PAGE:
Difference between revisions of "Installing Xenix 2.x on Qemu"

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(media table: added a few more drive details...)
(media table: Changed table to reflect noun usage from the Xenix manual. diskette and Flexable disk drive...)
 
Line 23: Line 23:
 
!Major
 
!Major
 
!Minor
 
!Minor
 +
|-
 +
|fd0
 +
|Flexible disk drive
 +
|2
 +
|64
 
|-
 
|-
 
|fd0135
 
|fd0135
|3 1/2" floppy drive
+
|3 1/2" Flexible disk drive
 
|2
 
|2
 
|60
 
|60
Line 40: Line 45:
 
|-
 
|-
 
|fd048
 
|fd048
|5 1/4" floppy drive (low density)
+
|5 1/4" Flexible disk drive (low density)
 
|2
 
|2
 
|4
 
|4
Line 64: Line 69:
 
|-
 
|-
 
|fd096
 
|fd096
| 5 1/4" floppy drive (high density)
+
| 5 1/4" Flexible disk drive (high density)
 
|2
 
|2
 
|52
 
|52
Line 73: Line 78:
 
|52
 
|52
 
|-
 
|-
|fd096ds18
+
|fd096ds18*
| DMF format for 5 1/4" disks
+
| DMF format for 5 1/4" diskette
 
|2
 
|2
 
|60
 
|60
Line 85: Line 90:
  
  
 +
* This format was created specifically to lower the costs of manufacturing, i.e. use less disks for distribution. 
 +
 +
Hopefully this will make some sense..  Esp with the floppy driver being very touch, but at least with the device table at hand you can hard code /dev/install and friends so that things will 'just work'.  The big thing to watch for is high density vs low density....
 +
 +
From the [http://www.polarhome.com/service/man/Xenix/XG-5-16-88_5.0_XENIX_2.3_System_Administrators_Guide_May88.pdf manual]:
 +
 +
"
 +
/dev/dsk/f0d9d      48tpi floppy device
 +
/dev/dsk/fOd9dt      48tpi entire disk floppy device
 +
/dev/dsk/fOq15d      96tpi floppy device
 +
/dev/dsk/fOq15dt    96tpi entire disk floppy device
 +
/dev/rdsk/fOd9d      raw 48tpi floppy device
 +
/dev rdsk/fOd9dt    raw 48tpi entire disk floppy device
 +
/dev/rdsk/fOq15d    raw 96tpi floppy device
 +
/dev/rdsk/fOq15dt    raw 96tpi entire disk floppy device"
  
 +
"The very first thing to understand is that these files are NOT the drivers for the devices. Drivers are in the kernel itself (/unix or /xenix or /stand/unix), and the files in /dev do not actually contain anything at all: they are just pointers to where the driver code can be found in the kernel. There is nothing more to it than that. These aren't programs, they aren't drivers, they are just pointers." [https://aplawrence.com/Unixart/devices.html Unix device pointer explanation]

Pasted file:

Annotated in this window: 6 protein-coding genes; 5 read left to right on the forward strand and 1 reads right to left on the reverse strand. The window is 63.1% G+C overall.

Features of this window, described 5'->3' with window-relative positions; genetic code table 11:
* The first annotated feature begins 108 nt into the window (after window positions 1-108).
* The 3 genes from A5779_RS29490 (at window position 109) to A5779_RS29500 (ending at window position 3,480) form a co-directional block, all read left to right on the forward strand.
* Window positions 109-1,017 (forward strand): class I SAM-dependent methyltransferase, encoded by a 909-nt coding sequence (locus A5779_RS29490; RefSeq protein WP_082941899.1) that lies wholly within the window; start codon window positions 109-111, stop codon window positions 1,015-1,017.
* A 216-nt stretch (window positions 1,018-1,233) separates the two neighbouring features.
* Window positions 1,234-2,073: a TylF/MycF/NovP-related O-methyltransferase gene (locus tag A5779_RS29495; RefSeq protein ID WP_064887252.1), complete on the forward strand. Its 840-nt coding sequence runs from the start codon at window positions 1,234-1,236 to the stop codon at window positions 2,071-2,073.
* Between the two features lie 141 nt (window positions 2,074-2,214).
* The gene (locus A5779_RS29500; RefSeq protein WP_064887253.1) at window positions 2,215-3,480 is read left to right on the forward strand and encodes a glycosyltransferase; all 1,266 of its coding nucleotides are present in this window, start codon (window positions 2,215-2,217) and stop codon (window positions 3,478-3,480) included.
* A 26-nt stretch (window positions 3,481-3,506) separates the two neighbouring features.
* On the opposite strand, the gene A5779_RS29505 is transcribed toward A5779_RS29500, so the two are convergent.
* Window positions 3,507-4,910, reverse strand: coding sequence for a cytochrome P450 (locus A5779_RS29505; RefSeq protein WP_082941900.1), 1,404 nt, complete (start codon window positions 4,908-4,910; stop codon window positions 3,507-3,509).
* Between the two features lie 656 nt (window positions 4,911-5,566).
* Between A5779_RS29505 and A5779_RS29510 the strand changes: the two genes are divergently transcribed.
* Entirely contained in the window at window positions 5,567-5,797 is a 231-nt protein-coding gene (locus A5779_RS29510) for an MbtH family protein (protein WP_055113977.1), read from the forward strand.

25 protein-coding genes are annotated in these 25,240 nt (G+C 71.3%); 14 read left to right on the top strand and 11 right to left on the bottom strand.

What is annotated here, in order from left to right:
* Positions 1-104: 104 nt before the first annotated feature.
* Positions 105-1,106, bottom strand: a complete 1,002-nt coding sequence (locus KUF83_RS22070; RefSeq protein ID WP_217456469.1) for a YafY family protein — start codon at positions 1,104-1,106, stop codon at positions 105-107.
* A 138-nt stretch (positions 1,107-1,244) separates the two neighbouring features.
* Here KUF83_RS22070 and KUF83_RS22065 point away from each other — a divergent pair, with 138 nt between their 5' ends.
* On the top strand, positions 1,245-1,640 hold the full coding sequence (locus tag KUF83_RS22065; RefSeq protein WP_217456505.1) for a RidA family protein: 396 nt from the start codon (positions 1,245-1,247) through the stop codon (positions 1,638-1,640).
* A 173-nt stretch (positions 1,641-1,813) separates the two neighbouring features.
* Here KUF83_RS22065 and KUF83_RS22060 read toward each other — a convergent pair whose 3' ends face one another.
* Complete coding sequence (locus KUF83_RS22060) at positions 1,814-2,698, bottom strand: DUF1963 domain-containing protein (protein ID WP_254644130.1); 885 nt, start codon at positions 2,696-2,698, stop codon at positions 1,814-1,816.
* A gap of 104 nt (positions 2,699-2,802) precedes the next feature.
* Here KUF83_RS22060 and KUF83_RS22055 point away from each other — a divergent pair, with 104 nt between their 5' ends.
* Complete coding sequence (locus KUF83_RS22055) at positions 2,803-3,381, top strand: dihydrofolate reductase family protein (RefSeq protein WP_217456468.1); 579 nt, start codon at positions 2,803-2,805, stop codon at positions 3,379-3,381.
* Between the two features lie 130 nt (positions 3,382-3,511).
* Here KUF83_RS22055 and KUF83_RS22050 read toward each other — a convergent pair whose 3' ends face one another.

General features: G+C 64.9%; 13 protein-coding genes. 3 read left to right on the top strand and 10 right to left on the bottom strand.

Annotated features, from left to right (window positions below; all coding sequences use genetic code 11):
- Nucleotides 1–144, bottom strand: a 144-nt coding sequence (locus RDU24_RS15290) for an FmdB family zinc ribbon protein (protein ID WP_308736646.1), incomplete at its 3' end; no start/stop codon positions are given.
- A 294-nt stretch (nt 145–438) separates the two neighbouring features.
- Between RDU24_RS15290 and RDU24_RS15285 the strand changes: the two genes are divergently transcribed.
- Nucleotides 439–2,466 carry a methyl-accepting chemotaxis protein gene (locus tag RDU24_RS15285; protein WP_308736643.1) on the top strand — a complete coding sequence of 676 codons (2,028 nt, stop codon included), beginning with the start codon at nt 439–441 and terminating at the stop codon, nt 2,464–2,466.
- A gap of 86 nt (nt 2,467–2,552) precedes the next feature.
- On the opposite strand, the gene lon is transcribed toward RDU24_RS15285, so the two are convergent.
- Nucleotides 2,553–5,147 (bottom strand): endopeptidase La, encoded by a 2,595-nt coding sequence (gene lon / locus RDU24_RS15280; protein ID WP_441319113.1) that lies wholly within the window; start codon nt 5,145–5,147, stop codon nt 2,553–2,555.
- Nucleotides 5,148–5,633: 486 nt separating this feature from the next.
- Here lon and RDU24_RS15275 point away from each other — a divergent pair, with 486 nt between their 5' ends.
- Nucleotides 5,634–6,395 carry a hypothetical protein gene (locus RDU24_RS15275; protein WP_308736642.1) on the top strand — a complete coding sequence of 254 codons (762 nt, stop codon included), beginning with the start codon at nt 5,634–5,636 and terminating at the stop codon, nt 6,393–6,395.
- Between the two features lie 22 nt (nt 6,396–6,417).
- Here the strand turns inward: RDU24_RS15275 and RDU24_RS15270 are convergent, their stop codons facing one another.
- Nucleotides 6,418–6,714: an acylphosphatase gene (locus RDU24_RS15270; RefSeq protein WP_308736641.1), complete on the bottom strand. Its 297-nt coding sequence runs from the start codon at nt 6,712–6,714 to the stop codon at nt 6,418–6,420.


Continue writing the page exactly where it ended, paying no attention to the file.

Hopefully this will make some sense..  Esp with the floppy driver being very touch, but at least with the device table at hand you can hard code /dev/install and friends so that things will 'just work'.  The big thing to watch for is high density vs low density....
 
  
 
I've also demonstrated how to do this in a [http://youtu.be/3oinClapUZU video].
 
I've also demonstrated how to do this in a [http://youtu.be/3oinClapUZU video].
 
  
 
[[Category:QEMU Tutorials]] [[Category:Qemu]]
 
[[Category:QEMU Tutorials]] [[Category:Qemu]]

Latest revision as of 22:17, 10 July 2019

Xenix 2.3.4 on Qemu

As of Qemu 0.14.0 you can actually install Xenix version 2. This works for both the i386 & the i286 versions.

I've documented it here on my blog.

The whole thing hinges on changing the boot strings so that instead of detecting the media type, it is instead forced to use the actual media type. For example, using the 3 1/2 inch diskette the boot string goes from:

fd(64)xenix root=fd(64) swap=ram(0) pipe=ram(1) swplo=0 nswap=1000 ronly

Into this:

fd(60)xenix root=fd(60) swap=ram(0) pipe=ram(1) swplo=0 nswap=1000 ronly

Things to keep in mind is that the largest IDE hard disk that Xenix 2.x can support is 500MB.

media table

Device Name Description Major Minor
fd0 Flexible disk drive 2 64
fd0135 3 1/2" Flexible disk drive 2 60
fd0135ds18 high density 1.44Mb diskette 2 60
fd0135ds9 low density 720Kb diskette 2 36
fd048 5 1/4" Flexible disk drive (low density) 2 4
fd048ds9 360K double sided nine sector diskette 2 4
fd048ds8 DOS version 1.1 double sided eight sector diskette 12
fd048ss8 DOS version 1.1 single sided eight sector diskette 2 8
fd048ss9 DOS single sided nine sector diskette 2 0
fd096 5 1/4" Flexible disk drive (high density) 2 52
fd096ds15 1.2MB diskette 2 52
fd096ds18* DMF format for 5 1/4" diskette 2 60
fd096ds9 720K 5 1/4" diskette 2 36


  • This format was created specifically to lower the costs of manufacturing, i.e. use less disks for distribution.

Hopefully this will make some sense.. Esp with the floppy driver being very touch, but at least with the device table at hand you can hard code /dev/install and friends so that things will 'just work'. The big thing to watch for is high density vs low density....

From the manual:

"

/dev/dsk/f0d9d       48tpi floppy device 
/dev/dsk/fOd9dt      48tpi entire disk floppy device
/dev/dsk/fOq15d      96tpi floppy device 
/dev/dsk/fOq15dt     96tpi entire disk floppy device
/dev/rdsk/fOd9d      raw 48tpi floppy device
/dev rdsk/fOd9dt     raw 48tpi entire disk floppy device 
/dev/rdsk/fOq15d     raw 96tpi floppy device
/dev/rdsk/fOq15dt    raw 96tpi entire disk floppy device"

"The very first thing to understand is that these files are NOT the drivers for the devices. Drivers are in the kernel itself (/unix or /xenix or /stand/unix), and the files in /dev do not actually contain anything at all: they are just pointers to where the driver code can be found in the kernel. There is nothing more to it than that. These aren't programs, they aren't drivers, they are just pointers." Unix device pointer explanation


I've also demonstrated how to do this in a video.